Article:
I feel very strongly about this because I watched the camp grow from absolute nothing. People were literally living in the mud, in the freezing cold, in tents that were filling with water. And they had nothing, no sleeping bags, no shoes. It was really the most desperate situation and I watched as the distributions got more and more, volunteers arrived in their masses and between volunteers, refugees, crowd funded money and grassroots organisations there was made this beautiful community, this bustling, vibrant community. And it was just getting to the point where people had some dignity. People had a choice about what they were going to do with their days, the women could have a second outfit – just little things that meant that people could have a little dignity again were starting to happen. That was a really beautiful thing. For that to be taken away so cruelly, was really devastating for me to watch.
The camp had become a real community with an incredible community spirit. People did everything for each other, they worked together, lived in peace they were fleeing war and all the wanted was peace and that showed in the camp you know. There were schools, there was restaurants, there was mosques, churches a library, a woman and children’s centre a youth centre. So much. People had really made the best of a bad situation and so much beauty had grown from the mud and the demolition of that was devastating. Watching the bulldozing of people’s homes and there was nothing they could do about it – that took away a lot of hope, people’s dreams, dignity for a lot of people and it was really heart breaking for me to see.”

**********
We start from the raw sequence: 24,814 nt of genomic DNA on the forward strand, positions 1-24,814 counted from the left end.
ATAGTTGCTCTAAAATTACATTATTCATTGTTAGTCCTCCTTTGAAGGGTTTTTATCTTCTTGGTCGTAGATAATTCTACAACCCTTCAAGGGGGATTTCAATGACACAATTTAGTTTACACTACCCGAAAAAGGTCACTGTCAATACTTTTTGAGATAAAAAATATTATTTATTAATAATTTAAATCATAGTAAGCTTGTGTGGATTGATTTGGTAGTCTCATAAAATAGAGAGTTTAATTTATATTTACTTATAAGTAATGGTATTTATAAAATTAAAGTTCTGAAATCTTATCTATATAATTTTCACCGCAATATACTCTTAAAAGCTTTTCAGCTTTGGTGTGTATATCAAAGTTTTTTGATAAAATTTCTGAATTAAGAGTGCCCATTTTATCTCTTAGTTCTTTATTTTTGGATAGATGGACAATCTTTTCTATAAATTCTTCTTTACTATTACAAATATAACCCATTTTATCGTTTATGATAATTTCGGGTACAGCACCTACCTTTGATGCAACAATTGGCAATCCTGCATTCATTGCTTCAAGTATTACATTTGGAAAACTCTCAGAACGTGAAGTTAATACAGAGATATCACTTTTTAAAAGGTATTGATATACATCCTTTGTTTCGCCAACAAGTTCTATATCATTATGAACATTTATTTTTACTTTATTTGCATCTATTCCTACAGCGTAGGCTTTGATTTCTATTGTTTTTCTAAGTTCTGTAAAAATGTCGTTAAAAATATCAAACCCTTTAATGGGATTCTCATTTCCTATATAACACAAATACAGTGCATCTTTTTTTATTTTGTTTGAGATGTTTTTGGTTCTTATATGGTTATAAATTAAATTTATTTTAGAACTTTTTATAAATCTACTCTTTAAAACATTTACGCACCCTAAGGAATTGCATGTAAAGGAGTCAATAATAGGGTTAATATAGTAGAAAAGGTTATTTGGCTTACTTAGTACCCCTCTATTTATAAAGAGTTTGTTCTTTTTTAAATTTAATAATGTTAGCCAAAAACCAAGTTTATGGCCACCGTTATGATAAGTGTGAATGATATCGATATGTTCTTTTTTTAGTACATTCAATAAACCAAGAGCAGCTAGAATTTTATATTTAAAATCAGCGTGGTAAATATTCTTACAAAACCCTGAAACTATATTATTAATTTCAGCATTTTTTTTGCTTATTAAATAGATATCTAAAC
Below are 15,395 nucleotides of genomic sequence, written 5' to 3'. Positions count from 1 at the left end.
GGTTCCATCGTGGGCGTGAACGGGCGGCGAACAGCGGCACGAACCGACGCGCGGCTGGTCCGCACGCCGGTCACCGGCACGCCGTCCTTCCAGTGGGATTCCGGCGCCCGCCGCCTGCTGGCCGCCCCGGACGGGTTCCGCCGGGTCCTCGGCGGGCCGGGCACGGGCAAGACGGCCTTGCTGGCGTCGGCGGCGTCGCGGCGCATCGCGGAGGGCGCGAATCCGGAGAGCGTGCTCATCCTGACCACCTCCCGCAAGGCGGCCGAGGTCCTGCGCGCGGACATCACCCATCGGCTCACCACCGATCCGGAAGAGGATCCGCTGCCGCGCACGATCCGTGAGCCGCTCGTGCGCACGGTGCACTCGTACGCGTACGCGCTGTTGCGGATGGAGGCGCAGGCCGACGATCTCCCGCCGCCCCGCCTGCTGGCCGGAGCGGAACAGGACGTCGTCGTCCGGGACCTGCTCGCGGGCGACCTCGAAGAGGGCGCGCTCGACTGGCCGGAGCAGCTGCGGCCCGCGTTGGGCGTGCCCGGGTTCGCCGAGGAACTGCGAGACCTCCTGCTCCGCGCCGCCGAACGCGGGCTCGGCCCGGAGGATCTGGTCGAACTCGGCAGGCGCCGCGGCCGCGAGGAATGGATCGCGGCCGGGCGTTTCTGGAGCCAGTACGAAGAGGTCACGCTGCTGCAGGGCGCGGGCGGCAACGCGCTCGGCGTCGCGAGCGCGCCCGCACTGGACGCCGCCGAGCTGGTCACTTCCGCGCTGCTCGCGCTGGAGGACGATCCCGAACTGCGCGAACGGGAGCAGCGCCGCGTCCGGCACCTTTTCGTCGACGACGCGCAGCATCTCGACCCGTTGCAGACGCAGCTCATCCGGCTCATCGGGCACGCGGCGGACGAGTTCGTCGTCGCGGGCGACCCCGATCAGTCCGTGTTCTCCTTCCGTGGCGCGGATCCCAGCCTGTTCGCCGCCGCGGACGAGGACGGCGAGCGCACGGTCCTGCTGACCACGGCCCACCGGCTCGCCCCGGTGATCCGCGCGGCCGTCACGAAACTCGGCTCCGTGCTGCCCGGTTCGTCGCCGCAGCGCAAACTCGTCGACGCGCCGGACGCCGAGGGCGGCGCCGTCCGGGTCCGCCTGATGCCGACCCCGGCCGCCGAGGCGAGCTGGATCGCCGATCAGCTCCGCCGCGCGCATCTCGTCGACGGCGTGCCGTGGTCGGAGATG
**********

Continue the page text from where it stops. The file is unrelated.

“The problem was there was no alternative solution for people provided, so there was nowhere for people to go. Yes, the French authorities opened the container camp – but at the time of the bulldozing there was only about 400 spaces left. They made thousands of people homeless. The authorities misjudged the amount of people they were making homeless by thousands. And the alternative accommodations they were providing for people were only available for the winter seasons, and they were putting people in the middle of nowhere with no electricity. Also, they wear forcing a lot of people to seek asylum in France. Now for a lot of the Sudanese people that I know, lots of their friends were being rejected and they had more chance to get asylum if they made it to the UK. There are various of reasons for why the alternative options were not adequate and people were forced to disperse and live in separate new camps that cropped up around Calais. But without the support people were able to provide in the jungle, without the lifelines, water points and food distributions, people had to start all over again and that was really, really devastating.”
Your work with the refugees has in some ways changed life. You now run The Worldwide Tribe with a small team. Can you tell us a bit about the work you continue to do in refugee camps?
“Today we are working in Lesbos, we are working in Calais and I am going to Jordan tomorrow because our work is kind of naturally gravitating closer to the source. Things are changing politically. In Calais a large section of the camp has been bulldozed, and in Lesvos the whole island is being evacuated of refugees so we’ve got our team in Lesvos moving across to Ismis and Turkey. Me and my brother are going to Jordan and we ‘be been given the opportunity to go out there and run an art project. But also we’ll be identifying what the situation is and what needs arise and how to best address them there. So it’s been a massive whirlwind and there’s now four of us who basically quit our jobs and have just started doing this 100%, full time. And I feel I couldn’t have done this any other way because I was faced with this crisis. I had to kind of step up and act in the best way I knew how really.”